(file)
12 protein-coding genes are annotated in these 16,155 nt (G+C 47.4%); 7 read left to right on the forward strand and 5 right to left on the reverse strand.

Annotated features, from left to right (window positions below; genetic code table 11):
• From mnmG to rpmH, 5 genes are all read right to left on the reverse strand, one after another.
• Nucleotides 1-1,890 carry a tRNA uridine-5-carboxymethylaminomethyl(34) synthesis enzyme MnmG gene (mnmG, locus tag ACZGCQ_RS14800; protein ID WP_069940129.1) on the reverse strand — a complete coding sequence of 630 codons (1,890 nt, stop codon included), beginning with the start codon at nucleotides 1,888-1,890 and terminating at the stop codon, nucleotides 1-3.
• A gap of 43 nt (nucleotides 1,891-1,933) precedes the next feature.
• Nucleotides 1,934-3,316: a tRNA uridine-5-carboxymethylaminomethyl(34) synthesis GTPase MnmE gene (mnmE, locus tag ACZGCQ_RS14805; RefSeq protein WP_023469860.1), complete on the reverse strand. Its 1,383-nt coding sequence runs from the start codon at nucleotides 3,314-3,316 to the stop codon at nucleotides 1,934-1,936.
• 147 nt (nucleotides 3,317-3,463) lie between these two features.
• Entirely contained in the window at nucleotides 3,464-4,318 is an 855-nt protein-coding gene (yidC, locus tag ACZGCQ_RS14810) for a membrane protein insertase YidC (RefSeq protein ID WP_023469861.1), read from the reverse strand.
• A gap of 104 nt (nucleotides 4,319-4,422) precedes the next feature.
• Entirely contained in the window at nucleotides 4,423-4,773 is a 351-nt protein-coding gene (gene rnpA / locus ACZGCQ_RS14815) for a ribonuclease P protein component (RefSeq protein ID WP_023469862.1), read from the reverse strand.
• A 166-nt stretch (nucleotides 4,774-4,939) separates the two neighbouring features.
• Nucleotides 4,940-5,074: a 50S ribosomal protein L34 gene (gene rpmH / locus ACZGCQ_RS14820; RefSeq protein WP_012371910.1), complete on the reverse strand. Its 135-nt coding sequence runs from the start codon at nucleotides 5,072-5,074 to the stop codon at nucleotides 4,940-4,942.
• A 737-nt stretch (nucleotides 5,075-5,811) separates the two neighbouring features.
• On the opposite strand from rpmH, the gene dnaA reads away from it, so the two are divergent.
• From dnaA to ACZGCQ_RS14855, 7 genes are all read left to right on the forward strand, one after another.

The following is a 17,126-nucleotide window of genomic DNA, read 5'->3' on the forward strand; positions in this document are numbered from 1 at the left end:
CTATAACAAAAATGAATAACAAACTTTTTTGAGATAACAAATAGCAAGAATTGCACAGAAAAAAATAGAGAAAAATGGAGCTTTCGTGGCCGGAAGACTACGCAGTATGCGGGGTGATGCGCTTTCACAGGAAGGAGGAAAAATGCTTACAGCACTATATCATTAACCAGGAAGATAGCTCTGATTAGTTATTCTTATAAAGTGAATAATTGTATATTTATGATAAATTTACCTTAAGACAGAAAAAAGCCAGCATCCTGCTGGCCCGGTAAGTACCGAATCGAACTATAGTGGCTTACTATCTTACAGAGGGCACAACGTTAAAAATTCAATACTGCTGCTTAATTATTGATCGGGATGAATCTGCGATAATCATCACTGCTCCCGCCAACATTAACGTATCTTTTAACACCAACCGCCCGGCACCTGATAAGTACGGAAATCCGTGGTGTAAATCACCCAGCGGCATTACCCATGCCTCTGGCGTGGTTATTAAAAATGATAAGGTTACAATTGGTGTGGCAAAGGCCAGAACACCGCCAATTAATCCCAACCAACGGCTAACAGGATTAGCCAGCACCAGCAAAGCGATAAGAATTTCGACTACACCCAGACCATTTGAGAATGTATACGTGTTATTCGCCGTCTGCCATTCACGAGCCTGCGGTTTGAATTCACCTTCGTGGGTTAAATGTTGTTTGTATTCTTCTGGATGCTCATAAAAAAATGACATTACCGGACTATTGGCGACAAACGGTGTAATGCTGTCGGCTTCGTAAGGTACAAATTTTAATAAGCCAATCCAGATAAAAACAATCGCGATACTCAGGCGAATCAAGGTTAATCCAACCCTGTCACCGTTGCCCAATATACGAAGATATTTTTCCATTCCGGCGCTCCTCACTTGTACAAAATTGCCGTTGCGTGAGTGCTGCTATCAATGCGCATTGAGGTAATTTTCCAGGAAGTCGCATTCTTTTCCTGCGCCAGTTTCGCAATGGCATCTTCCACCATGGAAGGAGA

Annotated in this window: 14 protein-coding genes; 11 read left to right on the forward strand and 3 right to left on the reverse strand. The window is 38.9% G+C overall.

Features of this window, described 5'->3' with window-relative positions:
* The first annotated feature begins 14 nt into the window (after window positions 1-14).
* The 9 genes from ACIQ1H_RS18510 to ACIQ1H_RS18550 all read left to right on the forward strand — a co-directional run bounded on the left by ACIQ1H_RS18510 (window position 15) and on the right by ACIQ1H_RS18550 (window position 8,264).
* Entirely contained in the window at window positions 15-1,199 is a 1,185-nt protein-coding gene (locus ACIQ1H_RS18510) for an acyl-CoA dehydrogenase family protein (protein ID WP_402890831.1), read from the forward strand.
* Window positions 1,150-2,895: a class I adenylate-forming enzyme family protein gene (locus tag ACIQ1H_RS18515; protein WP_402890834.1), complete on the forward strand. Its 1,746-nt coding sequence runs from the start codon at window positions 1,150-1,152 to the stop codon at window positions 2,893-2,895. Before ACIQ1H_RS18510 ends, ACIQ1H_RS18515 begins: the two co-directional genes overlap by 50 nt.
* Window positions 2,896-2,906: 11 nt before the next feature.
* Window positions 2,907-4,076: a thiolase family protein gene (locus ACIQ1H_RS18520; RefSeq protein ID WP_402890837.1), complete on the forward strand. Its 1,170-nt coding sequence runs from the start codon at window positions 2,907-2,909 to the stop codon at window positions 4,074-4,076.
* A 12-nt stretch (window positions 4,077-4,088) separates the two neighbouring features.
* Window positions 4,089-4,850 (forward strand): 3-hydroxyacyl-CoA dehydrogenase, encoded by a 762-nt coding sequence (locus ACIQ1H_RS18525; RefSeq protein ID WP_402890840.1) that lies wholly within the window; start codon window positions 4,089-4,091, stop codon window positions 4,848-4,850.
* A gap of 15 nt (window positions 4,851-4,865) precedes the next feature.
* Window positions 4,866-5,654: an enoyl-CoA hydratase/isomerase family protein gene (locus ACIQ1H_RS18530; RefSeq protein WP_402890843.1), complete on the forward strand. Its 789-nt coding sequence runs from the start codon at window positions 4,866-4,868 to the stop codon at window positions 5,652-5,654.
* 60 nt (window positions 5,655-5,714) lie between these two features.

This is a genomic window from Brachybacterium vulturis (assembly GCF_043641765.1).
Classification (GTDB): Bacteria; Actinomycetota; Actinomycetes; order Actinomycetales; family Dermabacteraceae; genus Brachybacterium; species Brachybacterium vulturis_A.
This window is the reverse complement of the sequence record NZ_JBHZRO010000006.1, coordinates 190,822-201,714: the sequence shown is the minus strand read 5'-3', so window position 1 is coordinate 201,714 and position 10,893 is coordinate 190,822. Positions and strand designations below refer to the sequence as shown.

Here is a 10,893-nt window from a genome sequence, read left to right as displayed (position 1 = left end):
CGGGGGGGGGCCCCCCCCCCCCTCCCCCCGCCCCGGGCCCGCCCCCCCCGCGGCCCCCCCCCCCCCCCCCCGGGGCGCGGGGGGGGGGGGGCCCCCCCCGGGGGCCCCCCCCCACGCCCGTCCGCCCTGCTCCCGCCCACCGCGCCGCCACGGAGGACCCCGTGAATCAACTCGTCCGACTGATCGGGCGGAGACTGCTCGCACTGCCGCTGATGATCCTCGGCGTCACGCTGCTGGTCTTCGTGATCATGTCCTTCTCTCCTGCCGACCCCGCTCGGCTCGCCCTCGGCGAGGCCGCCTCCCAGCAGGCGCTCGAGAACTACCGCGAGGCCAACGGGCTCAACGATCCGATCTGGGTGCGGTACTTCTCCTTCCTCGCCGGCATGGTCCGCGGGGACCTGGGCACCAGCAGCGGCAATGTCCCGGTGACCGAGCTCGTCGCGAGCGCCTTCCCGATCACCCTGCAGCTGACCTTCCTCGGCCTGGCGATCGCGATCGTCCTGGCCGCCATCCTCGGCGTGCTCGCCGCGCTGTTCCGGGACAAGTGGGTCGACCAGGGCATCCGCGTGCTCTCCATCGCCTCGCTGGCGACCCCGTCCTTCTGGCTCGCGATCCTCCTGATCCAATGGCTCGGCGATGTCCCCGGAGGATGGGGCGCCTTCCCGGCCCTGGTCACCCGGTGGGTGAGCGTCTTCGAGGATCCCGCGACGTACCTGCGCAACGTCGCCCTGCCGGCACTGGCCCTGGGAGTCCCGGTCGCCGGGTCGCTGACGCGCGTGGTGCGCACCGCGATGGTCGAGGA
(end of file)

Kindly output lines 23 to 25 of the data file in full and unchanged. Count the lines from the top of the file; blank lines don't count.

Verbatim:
* Window positions 1,150-2,895: a class I adenylate-forming enzyme family protein gene (locus tag ACIQ1H_RS18515; protein WP_402890834.1), complete on the forward strand. Its 1,746-nt coding sequence runs from the start codon at window positions 1,150-1,152 to the stop codon at window positions 2,893-2,895. Before ACIQ1H_RS18510 ends, ACIQ1H_RS18515 begins: the two co-directional genes overlap by 50 nt.
* Window positions 2,896-2,906: 11 nt before the next feature.
* Window positions 2,907-4,076: a thiolase family protein gene (locus ACIQ1H_RS18520; RefSeq protein ID WP_402890837.1), complete on the forward strand. Its 1,170-nt coding sequence runs from the start codon at window positions 2,907-2,909 to the stop codon at window positions 4,074-4,076.